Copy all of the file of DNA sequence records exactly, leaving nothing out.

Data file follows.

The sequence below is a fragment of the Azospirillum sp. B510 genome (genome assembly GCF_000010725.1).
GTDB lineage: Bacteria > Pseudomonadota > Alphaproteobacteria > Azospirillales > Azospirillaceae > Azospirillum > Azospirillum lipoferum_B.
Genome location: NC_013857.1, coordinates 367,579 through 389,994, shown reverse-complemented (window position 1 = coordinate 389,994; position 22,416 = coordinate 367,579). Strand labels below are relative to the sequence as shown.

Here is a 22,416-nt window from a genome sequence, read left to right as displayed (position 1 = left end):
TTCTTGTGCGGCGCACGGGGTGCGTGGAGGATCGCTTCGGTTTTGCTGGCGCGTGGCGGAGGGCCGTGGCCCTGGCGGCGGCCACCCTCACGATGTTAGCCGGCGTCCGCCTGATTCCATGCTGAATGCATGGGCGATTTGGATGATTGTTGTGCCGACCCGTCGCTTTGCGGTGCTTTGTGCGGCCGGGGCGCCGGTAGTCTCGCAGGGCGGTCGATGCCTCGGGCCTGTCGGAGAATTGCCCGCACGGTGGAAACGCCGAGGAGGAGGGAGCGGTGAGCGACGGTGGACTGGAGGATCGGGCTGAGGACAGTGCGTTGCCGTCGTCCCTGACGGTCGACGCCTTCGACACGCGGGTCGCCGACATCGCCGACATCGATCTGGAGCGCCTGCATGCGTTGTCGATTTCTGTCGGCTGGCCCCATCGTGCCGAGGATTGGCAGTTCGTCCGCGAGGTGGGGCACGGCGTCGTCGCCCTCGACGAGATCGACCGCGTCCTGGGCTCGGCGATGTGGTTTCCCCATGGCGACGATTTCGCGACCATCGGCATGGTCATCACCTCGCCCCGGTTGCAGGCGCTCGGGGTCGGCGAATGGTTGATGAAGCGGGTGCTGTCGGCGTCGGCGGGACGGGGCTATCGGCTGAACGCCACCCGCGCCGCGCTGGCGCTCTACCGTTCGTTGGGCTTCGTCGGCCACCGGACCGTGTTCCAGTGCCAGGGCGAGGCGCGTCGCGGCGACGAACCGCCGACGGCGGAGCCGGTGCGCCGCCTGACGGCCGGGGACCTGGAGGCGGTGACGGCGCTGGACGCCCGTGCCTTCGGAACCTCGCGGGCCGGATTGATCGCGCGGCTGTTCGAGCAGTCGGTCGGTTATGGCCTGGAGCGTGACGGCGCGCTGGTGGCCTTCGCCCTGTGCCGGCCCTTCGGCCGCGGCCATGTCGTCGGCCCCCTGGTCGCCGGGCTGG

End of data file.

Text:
The sequence below is a fragment of the Azospirillum sp. B510 genome (genome assembly GCF_000010725.1).
GTDB lineage: Bacteria > Pseudomonadota > Alphaproteobacteria > Azospirillales > Azospirillaceae > Azospirillum > Azospirillum lipoferum_B.
Genome location: NC_013857.1, coordinates 367,579 through 389,994, shown reverse-complemented (window position 1 = coordinate 389,994; position 22,416 = coordinate 367,579). Strand labels below are relative to the sequence as shown.

Here is a 22,416-nt window from a genome sequence, read left to right as displayed (position 1 = left end):
TTCTTGTGCGGCGCACGGGGTGCGTGGAGGATCGCTTCGGTTTTGCTGGCGCGTGGCGGAGGGCCGTGGCCCTGGCGGCGGCCACCCTCACGATGTTAGCCGGCGTCCGCCTGATTCCATGCTGAATGCATGGGCGATTTGGATGATTGTTGTGCCGACCCGTCGCTTTGCGGTGCTTTGTGCGGCCGGGGCGCCGGTAGTCTCGCAGGGCGGTCGATGCCTCGGGCCTGTCGGAGAATTGCCCGCACGGTGGAAACGCCGAGGAGGAGGGAGCGGTGAGCGACGGTGGACTGGAGGATCGGGCTGAGGACAGTGCGTTGCCGTCGTCCCTGACGGTCGACGCCTTCGACACGCGGGTCGCCGACATCGCCGACATCGATCTGGAGCGCCTGCATGCGTTGTCGATTTCTGTCGGCTGGCCCCATCGTGCCGAGGATTGGCAGTTCGTCCGCGAGGTGGGGCACGGCGTCGTCGCCCTCGACGAGATCGACCGCGTCCTGGGCTCGGCGATGTGGTTTCCCCATGGCGACGATTTCGCGACCATCGGCATGGTCATCACCTCGCCCCGGTTGCAGGCGCTCGGGGTCGGCGAATGGTTGATGAAGCGGGTGCTGTCGGCGTCGGCGGGACGGGGCTATCGGCTGAACGCCACCCGCGCCGCGCTGGCGCTCTACCGTTCGTTGGGCTTCGTCGGCCACCGGACCGTGTTCCAGTGCCAGGGCGAGGCGCGTCGCGGCGACGAACCGCCGACGGCGGAGCCGGTGCGCCGCCTGACGGCCGGGGACCTGGAGGCGGTGACGGCGCTGGACGCCCGTGCCTTCGGAACCTCGCGGGCCGGATTGATCGCGCGGCTGTTCGAGCAGTCGGTCGGTTATGGCCTGGAGCGTGACGGCGCGCTGGTGGCCTTCGCCCTGTGCCGGCCCTTCGGCCGCGGCCATGTCGTCGGCCCCCTGGTCGCCGGGCTGG